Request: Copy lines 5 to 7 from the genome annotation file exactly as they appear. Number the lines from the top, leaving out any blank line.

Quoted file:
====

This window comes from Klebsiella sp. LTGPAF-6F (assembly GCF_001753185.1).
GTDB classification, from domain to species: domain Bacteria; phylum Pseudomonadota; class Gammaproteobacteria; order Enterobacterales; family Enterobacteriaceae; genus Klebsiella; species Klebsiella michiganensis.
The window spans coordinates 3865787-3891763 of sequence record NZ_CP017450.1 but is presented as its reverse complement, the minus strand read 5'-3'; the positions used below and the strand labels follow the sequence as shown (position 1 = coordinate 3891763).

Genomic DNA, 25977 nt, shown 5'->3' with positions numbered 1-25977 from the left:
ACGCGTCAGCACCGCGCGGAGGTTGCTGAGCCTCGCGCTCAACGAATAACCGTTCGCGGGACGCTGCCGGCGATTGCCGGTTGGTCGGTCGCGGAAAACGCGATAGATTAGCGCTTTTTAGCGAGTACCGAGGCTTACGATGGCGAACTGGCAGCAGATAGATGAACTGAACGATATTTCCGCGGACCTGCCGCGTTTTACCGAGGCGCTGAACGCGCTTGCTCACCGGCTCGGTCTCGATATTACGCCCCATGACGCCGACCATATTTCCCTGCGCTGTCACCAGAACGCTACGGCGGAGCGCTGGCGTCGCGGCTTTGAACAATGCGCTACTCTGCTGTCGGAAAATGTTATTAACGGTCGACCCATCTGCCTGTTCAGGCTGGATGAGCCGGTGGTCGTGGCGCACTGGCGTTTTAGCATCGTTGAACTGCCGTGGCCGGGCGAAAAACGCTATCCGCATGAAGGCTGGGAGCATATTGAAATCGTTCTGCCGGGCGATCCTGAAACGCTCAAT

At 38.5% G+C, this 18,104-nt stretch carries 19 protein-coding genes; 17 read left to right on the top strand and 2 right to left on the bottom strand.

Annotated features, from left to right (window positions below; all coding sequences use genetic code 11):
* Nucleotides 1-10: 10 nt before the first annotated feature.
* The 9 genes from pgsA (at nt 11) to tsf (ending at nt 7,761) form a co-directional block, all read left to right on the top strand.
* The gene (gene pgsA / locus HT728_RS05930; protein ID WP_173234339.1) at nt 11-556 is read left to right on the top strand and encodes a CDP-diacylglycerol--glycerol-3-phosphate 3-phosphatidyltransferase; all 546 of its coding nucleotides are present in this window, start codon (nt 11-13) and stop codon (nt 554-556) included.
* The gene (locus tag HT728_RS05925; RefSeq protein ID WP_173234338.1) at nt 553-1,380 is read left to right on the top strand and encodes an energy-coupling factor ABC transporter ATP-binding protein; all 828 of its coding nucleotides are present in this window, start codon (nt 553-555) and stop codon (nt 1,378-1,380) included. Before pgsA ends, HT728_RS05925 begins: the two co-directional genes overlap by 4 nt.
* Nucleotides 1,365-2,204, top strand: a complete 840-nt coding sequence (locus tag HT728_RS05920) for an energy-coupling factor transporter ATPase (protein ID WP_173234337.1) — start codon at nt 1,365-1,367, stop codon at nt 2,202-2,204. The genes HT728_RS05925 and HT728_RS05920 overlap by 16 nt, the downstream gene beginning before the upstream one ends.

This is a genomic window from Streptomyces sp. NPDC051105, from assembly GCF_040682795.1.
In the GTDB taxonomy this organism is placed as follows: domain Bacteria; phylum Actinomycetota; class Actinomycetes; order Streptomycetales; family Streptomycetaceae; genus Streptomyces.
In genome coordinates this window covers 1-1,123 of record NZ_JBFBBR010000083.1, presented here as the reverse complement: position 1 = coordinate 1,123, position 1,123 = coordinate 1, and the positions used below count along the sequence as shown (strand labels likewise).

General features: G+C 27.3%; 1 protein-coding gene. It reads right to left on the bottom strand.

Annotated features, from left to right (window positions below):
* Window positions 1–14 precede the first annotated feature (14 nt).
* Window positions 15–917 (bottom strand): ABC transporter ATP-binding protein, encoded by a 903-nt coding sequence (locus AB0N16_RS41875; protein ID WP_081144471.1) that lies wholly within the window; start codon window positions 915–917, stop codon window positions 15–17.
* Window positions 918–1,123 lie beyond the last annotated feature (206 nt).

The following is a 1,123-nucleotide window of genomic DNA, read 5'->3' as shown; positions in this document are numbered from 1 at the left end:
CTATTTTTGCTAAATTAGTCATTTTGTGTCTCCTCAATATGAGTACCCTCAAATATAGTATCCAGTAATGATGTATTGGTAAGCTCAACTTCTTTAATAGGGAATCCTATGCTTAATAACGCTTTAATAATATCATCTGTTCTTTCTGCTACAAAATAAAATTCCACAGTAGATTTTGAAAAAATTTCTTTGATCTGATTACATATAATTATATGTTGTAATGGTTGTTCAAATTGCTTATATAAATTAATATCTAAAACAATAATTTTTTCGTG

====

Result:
ACGCGTCAGCACCGCGCGGAGGTTGCTGAGCCTCGCGCTCAACGAATAACCGTTCGCGGGACGCTGCCGGCGATTGCCGGTTGGTCGGTCGCGGAAAACGCGATAGATTAGCGCTTTTTAGCGAGTACCGAGGCTTACGATGGCGAACTGGCAGCAGATAGATGAACTGAACGATATTTCCGCGGACCTGCCGCGTTTTACCGAGGCGCTGAACGCGCTTGCTCACCGGCTCGGTCTCGATATTACGCCCCATGACGCCGACCATATTTCCCTGCGCTGTCACCAGAACGCTACGGCGGAGCGCTGGCGTCGCGGCTTTGAACAATGCGCTACTCTGCTGTCGGAAAATGTTATTAACGGTCGACCCATCTGCCTGTTCAGGCTGGATGAGCCGGTGGTCGTGGCGCACTGGCGTTTTAGCATCGTTGAACTGCCGTGGCCGGGCGAAAAACGCTATCCGCATGAAGGCTGGGAGCATATTGAAATCGTTCTGCCGGGCGATCCTGAAACGCTCAAT

At 38.5% G+C, this 18,104-nt stretch carries 19 protein-coding genes; 17 read left to right on the top strand and 2 right to left on the bottom strand.

Annotated features, from left to right (window positions below; all coding sequences use genetic code 11):